She explained how she was inspired to write "America the Beautiful" in these words: "One day some of the other teachers and I decided to go on a trip to 14,000-foot Pikes Peak. We hired a prairie wagon. Near the top we had to leave the wagon and go the rest of the way on mules. I was very tired. But when I saw the view, I felt great joy. All the wonder of America seemed displayed there, with the sea-like expanse."
Whether lesbian or not, Bates is an American woman who gave a much beloved anthem to our country, and is someone deserving of high esteem.
Lizzie Borden (1860-1929)
This woman is actually more infamous, rather than famous. On August 4, 1892, the father and step-mother of Lizzie Borden and her sister Emma were found brutally murdered in their own Massachusetts home, hacked to death with a hatchet. Lizzie was accused of the crime, and a year later was tried in what was then the "trial of the century". It was closely followed in the local papers, and the fact that a woman was accused of such a brutal crime made for good copy, nation-wide.
Lizzie was eventually acquitted of the crime, though it was widely believed that she did it, and the murders were never solved. She was 32 at the time of the murders and unmarried, a late age in that day to remain single, It has been said that her father, a stern and domineering man, chased suitors away, but that may not have been the only reason that Lizzie died a spinster. In fact, one theory goes that he had discovered his daughter in a lesbian affair, perhaps with the maid, Bridgett, and was hell bent on ending the relationship, and that is what prompted Lizzie to murder him in a rage. This, however, is mostly conjecture with little evidence to support it.
After the trial, Lizzie used some of her father's inheritance to buy a large house not far from the house of the murders, where she was known to have lavish parties. Present at many of these was the actress Nance O'Neil, who was popular at that time. Nance spent weekends and sometimes longer periods with Lizzie, and was said to be somewhat wild and "loose in moral character". Her sister Emma was scandalized by Lizzie's association with O'Neil, and begged her to break off the relationship, probably in response to whispered gossip about what the two women were up to. Whether or not all this indicates that Lizzie was actually having an affair with Nance O'Neil will never be known, but Lizzie never had a close male friend and remained single until her death.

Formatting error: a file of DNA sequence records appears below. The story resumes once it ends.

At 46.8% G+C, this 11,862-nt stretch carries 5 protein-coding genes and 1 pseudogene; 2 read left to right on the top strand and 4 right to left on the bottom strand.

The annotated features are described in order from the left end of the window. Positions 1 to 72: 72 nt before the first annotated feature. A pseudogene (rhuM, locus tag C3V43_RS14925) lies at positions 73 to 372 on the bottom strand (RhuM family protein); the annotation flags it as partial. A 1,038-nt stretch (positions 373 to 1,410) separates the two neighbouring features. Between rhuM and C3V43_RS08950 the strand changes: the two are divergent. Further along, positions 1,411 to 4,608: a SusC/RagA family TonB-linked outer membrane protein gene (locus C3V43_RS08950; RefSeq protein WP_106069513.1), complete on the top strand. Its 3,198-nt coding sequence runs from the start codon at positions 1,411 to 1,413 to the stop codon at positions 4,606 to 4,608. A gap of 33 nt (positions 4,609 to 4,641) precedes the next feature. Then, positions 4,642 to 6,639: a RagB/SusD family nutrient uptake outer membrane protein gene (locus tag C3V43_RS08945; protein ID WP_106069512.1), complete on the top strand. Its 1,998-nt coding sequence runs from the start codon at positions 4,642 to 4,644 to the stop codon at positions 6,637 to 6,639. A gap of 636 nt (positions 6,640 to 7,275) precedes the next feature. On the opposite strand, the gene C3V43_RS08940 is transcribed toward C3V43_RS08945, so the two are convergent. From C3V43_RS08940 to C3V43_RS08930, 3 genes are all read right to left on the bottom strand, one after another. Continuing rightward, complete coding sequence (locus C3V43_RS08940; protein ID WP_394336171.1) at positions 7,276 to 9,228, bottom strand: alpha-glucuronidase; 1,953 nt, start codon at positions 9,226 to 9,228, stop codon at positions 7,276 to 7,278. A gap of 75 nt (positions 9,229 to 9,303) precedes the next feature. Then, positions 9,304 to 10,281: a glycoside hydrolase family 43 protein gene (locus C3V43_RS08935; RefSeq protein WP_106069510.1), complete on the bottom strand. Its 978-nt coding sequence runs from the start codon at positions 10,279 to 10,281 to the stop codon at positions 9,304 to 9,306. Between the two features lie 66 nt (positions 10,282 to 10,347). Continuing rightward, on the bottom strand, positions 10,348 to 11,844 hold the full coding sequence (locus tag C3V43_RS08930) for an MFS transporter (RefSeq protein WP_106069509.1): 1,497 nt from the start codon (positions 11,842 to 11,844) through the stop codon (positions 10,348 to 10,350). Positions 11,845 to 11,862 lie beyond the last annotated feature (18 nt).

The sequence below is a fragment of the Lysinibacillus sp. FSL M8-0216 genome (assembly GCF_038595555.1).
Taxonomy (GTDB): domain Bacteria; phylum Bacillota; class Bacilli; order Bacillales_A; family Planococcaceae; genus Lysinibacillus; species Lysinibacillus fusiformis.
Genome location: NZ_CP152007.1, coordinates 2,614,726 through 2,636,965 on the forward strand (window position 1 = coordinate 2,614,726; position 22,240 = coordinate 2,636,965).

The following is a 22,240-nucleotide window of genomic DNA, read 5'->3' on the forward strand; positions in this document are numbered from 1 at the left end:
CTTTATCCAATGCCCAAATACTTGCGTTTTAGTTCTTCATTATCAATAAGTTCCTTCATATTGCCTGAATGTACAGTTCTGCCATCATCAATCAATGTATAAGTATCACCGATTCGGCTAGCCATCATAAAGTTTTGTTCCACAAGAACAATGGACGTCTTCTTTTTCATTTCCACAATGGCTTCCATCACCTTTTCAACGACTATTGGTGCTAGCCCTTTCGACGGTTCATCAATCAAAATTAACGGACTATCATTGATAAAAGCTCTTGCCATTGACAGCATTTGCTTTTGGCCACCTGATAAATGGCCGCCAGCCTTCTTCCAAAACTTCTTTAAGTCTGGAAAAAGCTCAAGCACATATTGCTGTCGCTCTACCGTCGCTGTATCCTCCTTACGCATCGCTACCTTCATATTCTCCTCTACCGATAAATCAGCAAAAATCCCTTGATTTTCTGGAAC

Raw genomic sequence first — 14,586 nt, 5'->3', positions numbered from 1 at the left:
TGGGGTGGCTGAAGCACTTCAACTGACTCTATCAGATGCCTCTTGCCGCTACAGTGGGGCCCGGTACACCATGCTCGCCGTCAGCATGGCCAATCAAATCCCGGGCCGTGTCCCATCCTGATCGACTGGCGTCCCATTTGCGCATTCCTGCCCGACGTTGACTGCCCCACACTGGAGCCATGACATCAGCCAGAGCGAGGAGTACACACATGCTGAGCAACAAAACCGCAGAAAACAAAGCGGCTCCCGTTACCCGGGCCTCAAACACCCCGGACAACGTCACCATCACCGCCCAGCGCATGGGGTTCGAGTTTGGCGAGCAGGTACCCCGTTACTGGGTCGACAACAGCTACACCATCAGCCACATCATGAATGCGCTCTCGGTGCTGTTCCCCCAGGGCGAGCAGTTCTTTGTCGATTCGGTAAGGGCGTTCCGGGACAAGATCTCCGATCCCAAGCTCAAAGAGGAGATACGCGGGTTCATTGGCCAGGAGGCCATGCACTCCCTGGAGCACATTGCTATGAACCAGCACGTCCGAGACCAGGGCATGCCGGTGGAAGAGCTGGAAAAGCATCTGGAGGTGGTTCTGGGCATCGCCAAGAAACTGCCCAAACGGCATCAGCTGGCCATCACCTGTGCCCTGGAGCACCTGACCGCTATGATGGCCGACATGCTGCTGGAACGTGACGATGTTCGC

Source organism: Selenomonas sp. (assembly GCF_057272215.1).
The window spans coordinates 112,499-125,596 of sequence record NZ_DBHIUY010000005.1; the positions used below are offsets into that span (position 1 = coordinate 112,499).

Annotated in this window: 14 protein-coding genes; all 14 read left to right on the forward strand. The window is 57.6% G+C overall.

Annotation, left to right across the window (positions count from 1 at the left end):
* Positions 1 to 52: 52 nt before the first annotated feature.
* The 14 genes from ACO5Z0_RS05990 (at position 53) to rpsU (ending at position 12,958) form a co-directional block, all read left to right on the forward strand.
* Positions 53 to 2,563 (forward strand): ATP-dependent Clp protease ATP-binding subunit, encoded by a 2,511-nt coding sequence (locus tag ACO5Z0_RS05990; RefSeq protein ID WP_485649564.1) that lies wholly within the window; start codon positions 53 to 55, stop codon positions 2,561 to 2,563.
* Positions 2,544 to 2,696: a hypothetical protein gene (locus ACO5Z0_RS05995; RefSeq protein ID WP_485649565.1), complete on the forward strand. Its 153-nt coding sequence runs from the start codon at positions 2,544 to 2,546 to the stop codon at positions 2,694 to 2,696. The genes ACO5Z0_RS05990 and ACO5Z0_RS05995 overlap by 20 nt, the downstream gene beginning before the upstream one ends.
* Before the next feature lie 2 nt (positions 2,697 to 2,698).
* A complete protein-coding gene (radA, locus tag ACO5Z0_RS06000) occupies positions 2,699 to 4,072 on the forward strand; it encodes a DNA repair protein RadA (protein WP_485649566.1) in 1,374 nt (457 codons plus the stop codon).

*today you can visit the actual house where the murders took place, and even stay overnight, if you dare!
Eleanor Roosevelt (1884-1962)
First Lady and Social Activist
Eleanor Roosevelt, wife of president Franklin D. Roosevelt, was a woman of great energy and vision. She was a social and political activist at a time when politics was still considered to be the sole occupation of men. She could be considered an early feminist, was a staunch advocate for the poor, and even lent her support to the founding of the United Nations As first lady, Roosevelt used her position to promote her causes, and was the first First Lady to be so active in the issues of the day.
But what were the personal relationships of this dynamic woman like? Despite her love and devotion to her husband, Franklin Roosevelt, he was not faithful to his wife. Eleanor was crushed to learn of his affair with her own secretary, Alice Mercer, and though the marriage survived, she was forever changed by the betrayal. It seems to have strengthened her resolve to throw her energies into her work, as she perhaps realized that her fulfillment in life would come from other venues than her relationship with her unfaithful husband.
The likelihood that she was lesbian or bisexual comes from the long and passionate friendship that Eleanor Roosevelt had with Lorena Hickok, whom Eleanor fondly nick-named "Hick". They had become friends during her husband's presidential campaign, when Hick had been a reporter covering the election, and later, the early days of Roosevelt's presidency. Just when the relationship first went beyond friendship is unknown, but Eleanor wore a sapphire ring that Hick had given her on the day of her husband's inauguration.
The most compelling evidence that her relationship with Hick was indeed a sexual one, comes from the letters between the two, which were discovered after Eleanor's death. The Roosevelt family tried to suppress the letters, and indeed, they unfortunately destroyed some of them, but enough of their content was leaked to pretty much prove that Eleanor and Lorena Hickok were lovers. Such phrases of love and longing as ""I want to put my arms around you & kiss you at the corner of your mouth," ran throughout the letters, and it is clear by the tone and substance of the letters that they were devoted to one another.